The Bible has little to say about the innocence of children. Even Christ’s “Except you be converted, and become as little children” (Matt. 18:3) has more to do with humility and obedience than innocence per se. In traditional Christian thought, innocence is attached to infancy but not to childhood. The infant, although guilty of original sin, has not the capacity to turn the inclination to sin into actual sin; hence the phrase “the slaughter of the innocents” used of Herod’s murder of infants (cf. Augustine’s comment that “the infant’s innocence lies in the weakness of his body and not in the infant mind” (Conf., bk. 1).

The notion of childhood innocence arose in connection with the Enlightenment’s rejection of the doctrine of original sin and belief in naturally good human nature being perverted by evil social customs. Rousseau’s Emile is the key statement of this view, although Locke’s philosophy of education had already shifted the understanding of human nature away from original sin to human potentialities and so made the education of children more important—because more promising—than hitherto. Wordsworth’s “Intimations of Immortality from Recollections of Early Childhood” is an important Romantic expression of the Enlightenment view of childhood, as are Blake’s “Songs of Innocence” and “Songs of Experience,” which together reflect the author’s gnostic belief that good has to encompass evil but that innocence can be recovered on a higher level of inclusive gnosis.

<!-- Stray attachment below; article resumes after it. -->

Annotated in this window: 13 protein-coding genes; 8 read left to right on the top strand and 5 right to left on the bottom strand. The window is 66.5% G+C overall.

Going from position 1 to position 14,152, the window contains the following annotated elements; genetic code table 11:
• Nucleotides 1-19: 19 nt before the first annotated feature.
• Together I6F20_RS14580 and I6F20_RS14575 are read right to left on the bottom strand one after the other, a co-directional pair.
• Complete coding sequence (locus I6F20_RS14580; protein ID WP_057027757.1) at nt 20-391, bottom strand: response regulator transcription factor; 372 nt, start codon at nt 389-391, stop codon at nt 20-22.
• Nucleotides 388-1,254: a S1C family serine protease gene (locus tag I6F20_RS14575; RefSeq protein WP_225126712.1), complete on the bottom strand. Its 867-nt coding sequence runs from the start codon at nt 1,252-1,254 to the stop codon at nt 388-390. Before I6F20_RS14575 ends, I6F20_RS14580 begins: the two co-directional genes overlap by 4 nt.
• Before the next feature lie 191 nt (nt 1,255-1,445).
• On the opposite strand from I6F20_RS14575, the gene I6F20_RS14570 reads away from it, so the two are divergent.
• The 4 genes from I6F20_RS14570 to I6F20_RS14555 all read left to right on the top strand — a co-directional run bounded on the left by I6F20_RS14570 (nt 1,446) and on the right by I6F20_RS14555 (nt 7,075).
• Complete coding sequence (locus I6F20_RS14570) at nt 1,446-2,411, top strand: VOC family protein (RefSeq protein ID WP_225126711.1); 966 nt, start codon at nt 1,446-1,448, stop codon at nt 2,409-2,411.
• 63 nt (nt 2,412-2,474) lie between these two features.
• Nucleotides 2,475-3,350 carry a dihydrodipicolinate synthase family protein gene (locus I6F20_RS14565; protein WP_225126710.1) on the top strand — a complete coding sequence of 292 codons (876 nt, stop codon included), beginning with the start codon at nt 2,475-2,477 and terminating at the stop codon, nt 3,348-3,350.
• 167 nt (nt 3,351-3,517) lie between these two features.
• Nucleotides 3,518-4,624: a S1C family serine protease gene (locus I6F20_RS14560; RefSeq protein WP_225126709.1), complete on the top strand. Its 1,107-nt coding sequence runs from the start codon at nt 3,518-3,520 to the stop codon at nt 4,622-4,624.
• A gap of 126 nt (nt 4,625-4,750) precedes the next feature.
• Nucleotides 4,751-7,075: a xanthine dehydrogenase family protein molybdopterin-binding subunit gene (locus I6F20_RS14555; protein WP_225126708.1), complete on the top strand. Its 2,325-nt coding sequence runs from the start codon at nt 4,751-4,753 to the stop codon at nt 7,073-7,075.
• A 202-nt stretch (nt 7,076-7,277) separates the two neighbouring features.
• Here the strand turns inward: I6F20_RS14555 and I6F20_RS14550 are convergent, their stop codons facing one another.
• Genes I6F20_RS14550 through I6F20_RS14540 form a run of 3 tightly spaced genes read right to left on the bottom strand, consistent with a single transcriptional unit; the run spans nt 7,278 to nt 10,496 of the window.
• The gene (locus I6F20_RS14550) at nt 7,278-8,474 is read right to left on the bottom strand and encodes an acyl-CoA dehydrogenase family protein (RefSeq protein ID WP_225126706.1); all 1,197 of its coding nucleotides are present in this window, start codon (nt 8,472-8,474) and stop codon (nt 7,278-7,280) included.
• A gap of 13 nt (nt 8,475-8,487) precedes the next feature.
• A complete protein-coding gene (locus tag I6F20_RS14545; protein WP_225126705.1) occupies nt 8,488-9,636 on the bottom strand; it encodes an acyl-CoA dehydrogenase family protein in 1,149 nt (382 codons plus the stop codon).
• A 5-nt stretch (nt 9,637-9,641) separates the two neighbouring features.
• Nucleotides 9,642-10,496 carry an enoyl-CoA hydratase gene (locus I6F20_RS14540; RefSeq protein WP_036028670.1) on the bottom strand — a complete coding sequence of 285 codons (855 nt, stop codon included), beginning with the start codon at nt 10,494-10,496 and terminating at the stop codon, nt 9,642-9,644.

Victorian literature is characterized by a sentimental view of children. Many of Dickens’s child protagonists, embodying a kind of Edenic innocence, act as parents to their elders, protecting adults who have become victims of an evil environment. Thus Little Nell in The Old Curiosity Shop embodies both the tradition of the innocence of the child—being contrasted with the evil Quilp and with all the ancient instruments of war which surround her in the Shop—and the tradition of the wisdom of the child—as in her reversing roles with her grandfather (chaps. 15 and 16).